Tuesday, March 20, 2018

The Dentist's Exposure to Elemental Mercury Vapor During Clinical Work with Amalgam

Resident: Suhyun Rue, DMD                                                                       Date: 03/ 21 /2018
Article Title: The Dentist's Exposure to Elemental Mercury Vapor During Clinical Work with Amalgam
Author(s): L. Pohl and M. Bergman
Journal: Acta Odontol Scand (1995)53 :44-48
Date: 1995
Main Purpose: 
This study’s aim was to evaluate exposure to mercury vapor by means of a continuous measurement device while using various dental suction devices. All experimental data were collected during routine clinical work in a public dental health clinic. 
-The dentist’s occupational exposure to mercury vapor occurs to a large extent during cutting, filling, and polishing operations.  
-Previous studies used intermittent sampling with “mercury vapor sniffer equipment” that had made it difficult to properly evaluate experimental data about measuring mercury vapor during clinical operations.  
-In the present study, it was possible to measure continuously the amount of mercury in the breathing zone of the dentist during cutting, placing, and polishing of amalgam restorations
-Previous in vitro studies indicated that rapid changes of mercury vapor levels will occur, especially during the cutting of amalgam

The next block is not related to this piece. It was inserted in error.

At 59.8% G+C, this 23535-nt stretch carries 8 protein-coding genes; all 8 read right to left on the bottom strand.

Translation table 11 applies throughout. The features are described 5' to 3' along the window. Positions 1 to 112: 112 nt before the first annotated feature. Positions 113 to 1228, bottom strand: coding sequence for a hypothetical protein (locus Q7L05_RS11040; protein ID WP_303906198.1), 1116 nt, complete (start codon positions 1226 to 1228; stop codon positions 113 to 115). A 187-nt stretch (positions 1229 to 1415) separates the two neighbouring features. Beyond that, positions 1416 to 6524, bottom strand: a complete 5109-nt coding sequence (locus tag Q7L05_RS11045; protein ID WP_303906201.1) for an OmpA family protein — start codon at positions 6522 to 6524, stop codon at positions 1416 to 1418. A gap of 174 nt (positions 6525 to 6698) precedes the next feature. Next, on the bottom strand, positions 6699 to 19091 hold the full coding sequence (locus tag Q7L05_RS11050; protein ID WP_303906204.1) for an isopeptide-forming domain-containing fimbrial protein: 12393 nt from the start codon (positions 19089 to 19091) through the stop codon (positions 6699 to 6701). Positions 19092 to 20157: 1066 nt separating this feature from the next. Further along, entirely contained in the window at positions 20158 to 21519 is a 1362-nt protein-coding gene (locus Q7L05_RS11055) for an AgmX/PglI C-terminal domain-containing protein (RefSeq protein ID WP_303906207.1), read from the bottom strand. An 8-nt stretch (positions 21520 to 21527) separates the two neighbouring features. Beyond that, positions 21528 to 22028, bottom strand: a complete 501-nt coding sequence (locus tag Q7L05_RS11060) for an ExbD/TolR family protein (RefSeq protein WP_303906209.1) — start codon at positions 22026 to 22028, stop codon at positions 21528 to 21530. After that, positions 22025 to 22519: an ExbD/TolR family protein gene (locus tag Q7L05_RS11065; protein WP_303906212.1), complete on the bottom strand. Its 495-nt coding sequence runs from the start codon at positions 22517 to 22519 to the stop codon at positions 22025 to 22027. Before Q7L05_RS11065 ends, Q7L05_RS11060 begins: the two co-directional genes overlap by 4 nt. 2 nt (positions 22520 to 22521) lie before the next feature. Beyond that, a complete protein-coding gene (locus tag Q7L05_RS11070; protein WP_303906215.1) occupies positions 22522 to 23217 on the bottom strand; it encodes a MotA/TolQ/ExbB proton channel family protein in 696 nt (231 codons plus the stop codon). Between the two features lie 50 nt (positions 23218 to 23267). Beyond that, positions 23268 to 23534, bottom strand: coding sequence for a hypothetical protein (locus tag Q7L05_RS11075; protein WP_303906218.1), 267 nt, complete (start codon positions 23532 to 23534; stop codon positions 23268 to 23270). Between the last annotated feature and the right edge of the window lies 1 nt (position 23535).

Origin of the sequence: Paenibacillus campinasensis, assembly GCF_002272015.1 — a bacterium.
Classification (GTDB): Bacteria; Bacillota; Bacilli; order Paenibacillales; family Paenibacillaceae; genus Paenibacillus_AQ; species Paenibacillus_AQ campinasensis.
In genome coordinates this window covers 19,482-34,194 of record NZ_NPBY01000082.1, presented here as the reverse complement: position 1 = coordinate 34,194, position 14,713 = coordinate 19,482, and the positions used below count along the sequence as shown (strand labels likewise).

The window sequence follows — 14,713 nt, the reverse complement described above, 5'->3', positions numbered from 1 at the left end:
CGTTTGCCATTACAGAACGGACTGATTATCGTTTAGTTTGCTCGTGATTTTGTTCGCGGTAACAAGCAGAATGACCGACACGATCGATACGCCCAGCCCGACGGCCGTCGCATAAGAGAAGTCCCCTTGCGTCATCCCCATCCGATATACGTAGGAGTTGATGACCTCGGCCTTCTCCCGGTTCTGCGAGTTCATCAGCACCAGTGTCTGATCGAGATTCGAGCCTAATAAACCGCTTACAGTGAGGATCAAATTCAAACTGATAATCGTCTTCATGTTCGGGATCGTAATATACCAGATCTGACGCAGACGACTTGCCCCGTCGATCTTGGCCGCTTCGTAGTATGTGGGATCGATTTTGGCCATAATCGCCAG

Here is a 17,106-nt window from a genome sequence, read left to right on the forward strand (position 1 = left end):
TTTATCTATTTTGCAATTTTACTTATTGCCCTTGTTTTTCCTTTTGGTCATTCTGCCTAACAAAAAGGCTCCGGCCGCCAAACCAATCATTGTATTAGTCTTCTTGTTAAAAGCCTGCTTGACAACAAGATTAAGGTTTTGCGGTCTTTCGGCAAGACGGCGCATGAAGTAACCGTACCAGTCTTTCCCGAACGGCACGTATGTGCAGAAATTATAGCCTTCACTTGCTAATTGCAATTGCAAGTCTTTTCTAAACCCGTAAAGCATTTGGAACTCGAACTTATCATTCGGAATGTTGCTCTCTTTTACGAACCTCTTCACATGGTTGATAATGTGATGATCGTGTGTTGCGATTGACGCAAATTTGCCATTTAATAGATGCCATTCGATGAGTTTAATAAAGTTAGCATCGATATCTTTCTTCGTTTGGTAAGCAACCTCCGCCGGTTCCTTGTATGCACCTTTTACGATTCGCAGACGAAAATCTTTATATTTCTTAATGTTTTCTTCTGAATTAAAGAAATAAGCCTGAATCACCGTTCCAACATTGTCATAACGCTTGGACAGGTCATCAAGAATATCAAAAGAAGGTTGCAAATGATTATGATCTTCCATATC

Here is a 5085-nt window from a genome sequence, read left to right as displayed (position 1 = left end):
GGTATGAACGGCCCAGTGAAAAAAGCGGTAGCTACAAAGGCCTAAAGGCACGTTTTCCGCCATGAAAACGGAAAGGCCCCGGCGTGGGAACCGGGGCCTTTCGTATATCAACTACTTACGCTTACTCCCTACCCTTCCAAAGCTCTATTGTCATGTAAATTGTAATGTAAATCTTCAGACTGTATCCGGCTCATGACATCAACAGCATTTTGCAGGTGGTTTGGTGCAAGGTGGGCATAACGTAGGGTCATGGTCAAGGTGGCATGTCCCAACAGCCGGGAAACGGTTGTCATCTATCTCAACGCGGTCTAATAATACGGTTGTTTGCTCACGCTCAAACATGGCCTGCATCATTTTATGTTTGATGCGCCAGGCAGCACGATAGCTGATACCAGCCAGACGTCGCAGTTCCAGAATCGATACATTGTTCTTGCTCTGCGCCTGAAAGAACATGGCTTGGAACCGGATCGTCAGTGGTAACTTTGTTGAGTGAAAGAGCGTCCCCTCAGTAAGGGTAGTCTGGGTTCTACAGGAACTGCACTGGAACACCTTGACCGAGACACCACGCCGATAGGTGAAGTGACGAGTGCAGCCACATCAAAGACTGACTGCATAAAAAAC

-Fifty amalgam fillings were removed (mainly due to secondary caries but a “few” because of technical defects) and replaced with new amalgam fillings.
-An additional 30 fillings were polished.
-Three kinds of suction were used: high volume evacuation (HVE), saliva extractor (SE), and a mirror-evacuation (ME) which is a combination of a dental mirror and suction device with an evacuating capacity.
-The mercury vapor was sampled and measured by means of a measuring system based on atomic spectrophotometry that had a plastic sampling tube attached to the dentist’s glasses to allow for continuous measurement.
-Seven different measurement series were performed and the amount of vapor was measured with different combinations of cutting and/or filling and/or polishing with HVE, SE, and/or ME.  
-The results showed that the maximum amount of mercury vapor collected in the “breathing zone” of the dentist was during cutting and filling with new amalgam with SE alone.
-If only a saliva extractor is used during cutting per se, high mercury vapor levels may be attained.  When HVE was using during cutting, filling, and polishing, the mean mercury vapor levels were 1-2 ug/m(acceptable short term exposure, STE, is 150 ug/min a 15 minute period).
-These levels are not exceeded during the polishing of amalgam, even without the high volume evacuator, provided water coolant is used.   The authors conclude that in order to minimize a dentist’s exposure to mercury vapor during clinical work, a conventional high volume suction evacuator must be used.

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